Calling the Placements launch figures “staggering,” LinkedIn India head Akshay Kothari revealed that over 200,000 students have signed up for the product within eight weeks. He also said that the platform has received more than 1.2 million applications for the jobs on offer.

But more interesting than these figures is the tale behind how Kothari and his team secured the Memorandum of Understanding (MoU) with the Narendra Modi government to bring Placements to all AICTE-affiliated colleges.

In a post on LinkedIn’s publishing platform Pulse, Kothari writes how his opinion on working with the government changed after his dealings with the MHRD in the Modi government, and gives tips on how to proceed if you are planning to liaise with the government for a project.Here are excerpts from Kothari’s post:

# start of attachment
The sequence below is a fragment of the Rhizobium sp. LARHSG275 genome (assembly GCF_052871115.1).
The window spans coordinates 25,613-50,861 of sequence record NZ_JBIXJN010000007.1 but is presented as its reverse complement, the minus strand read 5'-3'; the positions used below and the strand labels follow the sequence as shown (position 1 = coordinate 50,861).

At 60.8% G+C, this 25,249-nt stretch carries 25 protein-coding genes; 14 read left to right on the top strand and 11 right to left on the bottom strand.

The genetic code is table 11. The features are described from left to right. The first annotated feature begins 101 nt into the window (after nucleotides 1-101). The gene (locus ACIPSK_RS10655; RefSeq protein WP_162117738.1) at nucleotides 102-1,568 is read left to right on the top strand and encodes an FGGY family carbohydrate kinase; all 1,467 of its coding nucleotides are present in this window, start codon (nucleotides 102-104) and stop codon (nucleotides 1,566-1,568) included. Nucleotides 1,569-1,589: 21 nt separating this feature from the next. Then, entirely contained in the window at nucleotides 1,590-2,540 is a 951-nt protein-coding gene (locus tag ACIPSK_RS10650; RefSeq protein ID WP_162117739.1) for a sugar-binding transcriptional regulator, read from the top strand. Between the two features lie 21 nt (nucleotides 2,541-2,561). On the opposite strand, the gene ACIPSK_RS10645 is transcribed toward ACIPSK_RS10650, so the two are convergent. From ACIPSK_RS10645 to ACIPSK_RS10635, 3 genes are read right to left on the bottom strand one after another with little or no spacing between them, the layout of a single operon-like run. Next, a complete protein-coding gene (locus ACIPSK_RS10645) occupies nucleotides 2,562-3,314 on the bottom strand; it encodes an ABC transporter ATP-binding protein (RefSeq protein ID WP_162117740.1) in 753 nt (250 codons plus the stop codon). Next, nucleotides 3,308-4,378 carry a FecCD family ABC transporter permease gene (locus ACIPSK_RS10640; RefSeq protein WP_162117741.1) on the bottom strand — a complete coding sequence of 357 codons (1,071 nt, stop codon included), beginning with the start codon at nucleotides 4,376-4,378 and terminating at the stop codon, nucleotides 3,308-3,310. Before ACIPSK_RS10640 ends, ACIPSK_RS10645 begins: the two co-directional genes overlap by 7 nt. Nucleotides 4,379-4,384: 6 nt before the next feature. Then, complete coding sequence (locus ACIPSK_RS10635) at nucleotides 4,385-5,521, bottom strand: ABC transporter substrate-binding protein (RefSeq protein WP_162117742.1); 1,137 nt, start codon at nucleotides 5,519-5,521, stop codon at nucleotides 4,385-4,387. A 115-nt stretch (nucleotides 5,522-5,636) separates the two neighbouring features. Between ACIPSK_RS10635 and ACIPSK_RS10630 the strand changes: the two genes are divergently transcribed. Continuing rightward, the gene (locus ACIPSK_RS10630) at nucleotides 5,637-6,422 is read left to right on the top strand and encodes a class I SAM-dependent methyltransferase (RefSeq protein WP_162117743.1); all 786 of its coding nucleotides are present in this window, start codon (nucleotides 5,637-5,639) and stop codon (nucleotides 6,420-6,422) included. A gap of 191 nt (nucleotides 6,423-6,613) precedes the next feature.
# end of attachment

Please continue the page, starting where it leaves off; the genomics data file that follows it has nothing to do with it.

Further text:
Up until a few months ago, I had never met anyone from the Indian government. Not a minister, not a secretary, not even an employee. I felt the government was out of reach – you needed to know someone who knows someone in the government to even have a meeting. And because I didn’t know anyone, I always dismissed the government as “too bureaucratic.” Many people probably still think so, but I’m going to tell you a story about the current government that will likely change this thinking.

About 3 months ago, I wanted to connect with the Ministry of Human Resource Development (MHRD) to talk about the work LinkedIn was doing in India. We took a chance and requested a meeting with the Honorable Minister. To my surprise, Shri Prakash Javadekar agreed to meet first thing the next morning. I got on a flight to Delhi and was at his residence at 9AM.